Wedgwood (3) “Double Cameo; President Ford, Nixon and Carter and the First Ladies"
Josiah Wedgwood Jasperware “Double Cameo; President Ford, Nixon and Carter and The First Ladies” Medallion; 2.25 inches tall and 1.75 inches wide mounted in a lovely Wedgwood frame and mounted or framed in a gold ornate frame; very impressive, frames size at 10.5 by 11.50. In good condition with no chips or cracks, circa 1978. Produced by Wedgwood (stamped as such) for the Franklin Mint for the Presidents of the United states, from George Washington to the President Jimmy Carter, in a limited production.
Josiah Wedgwood (July 12, 1730 — January 3, 1795, born Burslem, Stoke-on-Trent) was an English potter, credited with the industrialization of the manufacture of pottery.
He was a member of the Darwin — Wedgwood family, most famously including his grandson, Charles Darwin.
Born the thirteenth and youngest child of Thomas Wedgwood III and Mary Wedgwood (née Stringer; d. 1766), Josiah was raised within a family of English Dissenters. He survived a childhood bout of smallpox to serve as an apprentice potter under his eldest brother Thomas Wedgwood IV. Smallpox left Josiah with a permanently weakened knee, which made him unable to work the foot pedal of a potter’s wheel. As a result, he concentrated from an early age on designing pottery rather than making it.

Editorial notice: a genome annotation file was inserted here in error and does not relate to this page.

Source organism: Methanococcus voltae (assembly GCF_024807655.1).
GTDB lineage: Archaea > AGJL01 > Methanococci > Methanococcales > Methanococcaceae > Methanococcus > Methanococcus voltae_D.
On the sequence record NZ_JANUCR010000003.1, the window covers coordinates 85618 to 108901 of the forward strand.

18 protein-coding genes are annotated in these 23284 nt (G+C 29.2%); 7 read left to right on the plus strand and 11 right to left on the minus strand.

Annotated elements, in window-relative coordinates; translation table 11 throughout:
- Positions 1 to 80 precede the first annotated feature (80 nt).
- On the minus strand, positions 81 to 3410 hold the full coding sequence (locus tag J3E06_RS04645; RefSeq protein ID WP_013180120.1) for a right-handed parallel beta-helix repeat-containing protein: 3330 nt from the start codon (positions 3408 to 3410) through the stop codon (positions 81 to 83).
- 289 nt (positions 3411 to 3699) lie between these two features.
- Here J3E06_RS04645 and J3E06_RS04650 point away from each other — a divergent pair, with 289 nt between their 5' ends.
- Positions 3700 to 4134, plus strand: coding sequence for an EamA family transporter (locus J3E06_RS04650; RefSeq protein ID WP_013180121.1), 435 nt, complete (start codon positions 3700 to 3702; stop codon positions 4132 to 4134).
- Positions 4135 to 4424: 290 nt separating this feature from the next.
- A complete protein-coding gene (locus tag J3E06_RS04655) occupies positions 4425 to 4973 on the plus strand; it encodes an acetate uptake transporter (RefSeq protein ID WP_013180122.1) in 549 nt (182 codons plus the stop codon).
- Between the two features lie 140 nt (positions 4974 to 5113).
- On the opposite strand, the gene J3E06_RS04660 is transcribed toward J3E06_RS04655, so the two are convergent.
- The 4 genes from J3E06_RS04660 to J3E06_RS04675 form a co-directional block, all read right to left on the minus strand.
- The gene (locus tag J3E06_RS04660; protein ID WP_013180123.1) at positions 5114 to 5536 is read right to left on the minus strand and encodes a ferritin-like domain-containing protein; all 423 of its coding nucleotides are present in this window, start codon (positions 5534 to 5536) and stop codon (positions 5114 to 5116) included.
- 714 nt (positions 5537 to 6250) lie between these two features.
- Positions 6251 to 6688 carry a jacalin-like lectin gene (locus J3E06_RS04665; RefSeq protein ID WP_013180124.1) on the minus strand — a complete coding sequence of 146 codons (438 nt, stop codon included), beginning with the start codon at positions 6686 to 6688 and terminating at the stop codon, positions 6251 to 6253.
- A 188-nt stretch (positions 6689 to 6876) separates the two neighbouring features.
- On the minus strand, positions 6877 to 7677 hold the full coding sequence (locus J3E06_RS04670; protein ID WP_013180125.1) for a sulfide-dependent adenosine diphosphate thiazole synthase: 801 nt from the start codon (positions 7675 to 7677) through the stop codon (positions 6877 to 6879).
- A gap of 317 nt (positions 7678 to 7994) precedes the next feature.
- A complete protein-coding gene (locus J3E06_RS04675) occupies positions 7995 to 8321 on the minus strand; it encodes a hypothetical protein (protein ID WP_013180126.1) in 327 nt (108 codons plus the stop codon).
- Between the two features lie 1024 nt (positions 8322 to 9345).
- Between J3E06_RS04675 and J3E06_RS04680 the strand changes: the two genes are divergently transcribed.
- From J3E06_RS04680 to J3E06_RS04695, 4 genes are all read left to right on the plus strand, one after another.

In his early twenties, Wedgwood began working with the most renowned English pottery-maker of his day, T. Whieldon. There he began experimenting with a wide variety of pottery techniques, an experimentation that coincided with the burgeoning early industrial city of Manchester, which was nearby. Inspired, Wedgwood leased the Ivy Works in his home town of Burslem and set to work. Over the course of the next decade, his experimentation (and a considerable injection of capital from his marriage to a richly endowed distant cousin, Sarah Wedgwood) transformed the sleepy artisan works into the first true pottery factory.